Currently many foreign suppliers have penetrated the US market by designing their parts for manufacturing efficiency. There is little consideration by these suppliers for ease of repair/remanufacturing; it’s all about providing the lowest purchase price. With a new business model focused on remanufactured vehicles, parts designed-for-repair/remanufacturing would become of greater value to the owner of the vehicle because they could be employed in the remanufacturing process, versus the designed-for-manufacturing foreign part that would have to be discarded.  Also it is this author’s belief that the volume of imported aftermarket parts would also be decreased as a result of this initiative.
  • Reduce the manufacturing impact of light-vehicles upon industrial energy consumption and waste generation
    The new-condition manufacturing process has large amounts of materials and energy inputs, while that of the remanufacturing process has large amounts of labor employed in disassembly and reassembly activities. A 1996 study by Boston University professors estimated that a remanufactured item employs only 15-20% of the energy required to produce a like-kind new condition product.
  • Mitigate the loss of control of the design of a vehicle to the Federal Government
    A robust remanufacturing process would enable the Big-3 to partially circumvent the EPA requirements that new-condition light vehicles meet the average fuel economies of 54.5 average mpg by 2025. Extending the life of a model by employing a remanufacturing process will decrease the overall new light vehicle production rate, which in turn would reduce the amount of vehicles subjected to the new EPA fuel economy standards. It is the author’s belief that the remanufacturing initiative would also save lives due to the retention of a “robustly” designed vehicle; heavier vehicles are presumed to be “safer” than the lighter vehicles required meeting future fuel economy standards.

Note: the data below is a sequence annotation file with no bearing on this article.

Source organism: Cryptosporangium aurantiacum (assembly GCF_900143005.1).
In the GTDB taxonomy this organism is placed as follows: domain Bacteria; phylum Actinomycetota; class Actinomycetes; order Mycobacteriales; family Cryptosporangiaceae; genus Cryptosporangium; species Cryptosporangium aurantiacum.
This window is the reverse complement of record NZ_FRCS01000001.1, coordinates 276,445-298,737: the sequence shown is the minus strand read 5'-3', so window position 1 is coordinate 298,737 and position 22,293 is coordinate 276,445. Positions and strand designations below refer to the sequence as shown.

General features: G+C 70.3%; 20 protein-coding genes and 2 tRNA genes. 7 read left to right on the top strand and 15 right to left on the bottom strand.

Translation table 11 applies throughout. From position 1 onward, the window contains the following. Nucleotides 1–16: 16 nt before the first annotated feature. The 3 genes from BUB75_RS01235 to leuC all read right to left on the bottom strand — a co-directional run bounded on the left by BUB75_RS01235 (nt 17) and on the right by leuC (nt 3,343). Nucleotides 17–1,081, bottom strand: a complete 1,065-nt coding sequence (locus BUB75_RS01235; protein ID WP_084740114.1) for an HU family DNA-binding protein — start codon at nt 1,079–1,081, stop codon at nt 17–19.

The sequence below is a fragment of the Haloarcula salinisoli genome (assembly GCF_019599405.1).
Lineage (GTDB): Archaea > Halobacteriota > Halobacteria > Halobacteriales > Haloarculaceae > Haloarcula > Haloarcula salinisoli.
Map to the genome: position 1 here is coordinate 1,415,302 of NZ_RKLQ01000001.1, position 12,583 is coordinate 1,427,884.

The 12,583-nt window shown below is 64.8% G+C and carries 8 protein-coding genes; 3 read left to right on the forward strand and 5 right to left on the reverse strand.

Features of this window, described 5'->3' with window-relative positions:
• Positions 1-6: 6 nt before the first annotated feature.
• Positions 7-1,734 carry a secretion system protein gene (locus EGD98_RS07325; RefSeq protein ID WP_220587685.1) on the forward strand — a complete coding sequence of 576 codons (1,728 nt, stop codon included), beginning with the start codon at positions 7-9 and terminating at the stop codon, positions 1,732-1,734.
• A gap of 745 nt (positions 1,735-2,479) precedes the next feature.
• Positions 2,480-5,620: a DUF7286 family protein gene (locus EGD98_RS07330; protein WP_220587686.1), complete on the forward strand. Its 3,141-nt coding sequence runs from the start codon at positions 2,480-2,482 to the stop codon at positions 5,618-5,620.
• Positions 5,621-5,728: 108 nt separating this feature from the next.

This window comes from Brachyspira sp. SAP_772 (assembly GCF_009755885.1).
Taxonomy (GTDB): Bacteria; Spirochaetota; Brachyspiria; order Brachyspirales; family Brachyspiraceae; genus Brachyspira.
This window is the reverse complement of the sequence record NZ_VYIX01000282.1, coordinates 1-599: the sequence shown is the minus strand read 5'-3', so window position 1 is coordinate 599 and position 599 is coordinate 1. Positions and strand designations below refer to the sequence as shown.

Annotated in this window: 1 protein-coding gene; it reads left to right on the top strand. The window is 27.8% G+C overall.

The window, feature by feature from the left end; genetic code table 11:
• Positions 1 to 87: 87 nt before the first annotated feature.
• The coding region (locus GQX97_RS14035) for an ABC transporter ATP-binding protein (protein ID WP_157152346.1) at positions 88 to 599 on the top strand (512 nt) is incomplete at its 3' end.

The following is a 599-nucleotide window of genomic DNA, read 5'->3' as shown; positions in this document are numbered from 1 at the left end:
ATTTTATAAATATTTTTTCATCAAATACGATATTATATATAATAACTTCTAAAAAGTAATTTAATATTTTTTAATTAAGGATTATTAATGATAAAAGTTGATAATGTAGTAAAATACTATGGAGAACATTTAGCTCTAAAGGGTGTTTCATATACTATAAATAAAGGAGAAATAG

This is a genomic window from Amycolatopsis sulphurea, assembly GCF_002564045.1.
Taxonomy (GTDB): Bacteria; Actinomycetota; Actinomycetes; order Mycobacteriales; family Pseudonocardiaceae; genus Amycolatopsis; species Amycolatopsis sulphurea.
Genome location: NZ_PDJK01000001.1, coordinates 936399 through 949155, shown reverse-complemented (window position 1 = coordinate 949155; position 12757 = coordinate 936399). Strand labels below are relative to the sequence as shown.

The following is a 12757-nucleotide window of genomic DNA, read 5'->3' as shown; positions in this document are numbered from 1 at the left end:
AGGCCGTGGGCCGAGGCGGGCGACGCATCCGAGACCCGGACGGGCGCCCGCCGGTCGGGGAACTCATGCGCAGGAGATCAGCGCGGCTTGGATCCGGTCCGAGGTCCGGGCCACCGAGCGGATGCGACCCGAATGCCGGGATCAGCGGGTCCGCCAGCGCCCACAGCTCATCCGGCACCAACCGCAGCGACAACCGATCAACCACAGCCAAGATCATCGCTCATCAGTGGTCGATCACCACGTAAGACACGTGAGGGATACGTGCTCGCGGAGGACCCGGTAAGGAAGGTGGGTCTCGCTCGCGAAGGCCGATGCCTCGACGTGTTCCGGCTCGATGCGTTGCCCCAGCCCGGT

• Other areas of favorable impact
    • Intellectual Property [IP] issues would be minimized regarding aftermarket parts.
    • Dealer networks would retain a closer relationship with their fleet operators.
    • Product Support End Of Life [EOL] challenges for components with rapidly changing technologies would be mitigated by keeping their supply chains “hot”
    • Financial markets would change their “image” of the Big-3 to that of an innovative solution provider; this would open the door for greater financial investment over the long-term.

In part II and part III of this article, an overview of the following nine elements of this new business model will be discussed:

  1. Who is the customer?
  2. What is the value proposition for the customer?
  3. What are the channels employed to deliver the value proposition to the customer?
  4. How are customer relationships established and maintained with the customer?
  5. What are the revenue streams?
  6. What are the key processes that deliver a value proposition?
  7. What key resources are required to be employed in the processes?
  8. What are the key sources-of-resources employed in the process?
  9. What is the cost structure?

Ron Giuntini is principal and Remanufacturing/PBL/Outcome-Based Product Support subject matter expert with Giuntini & Company.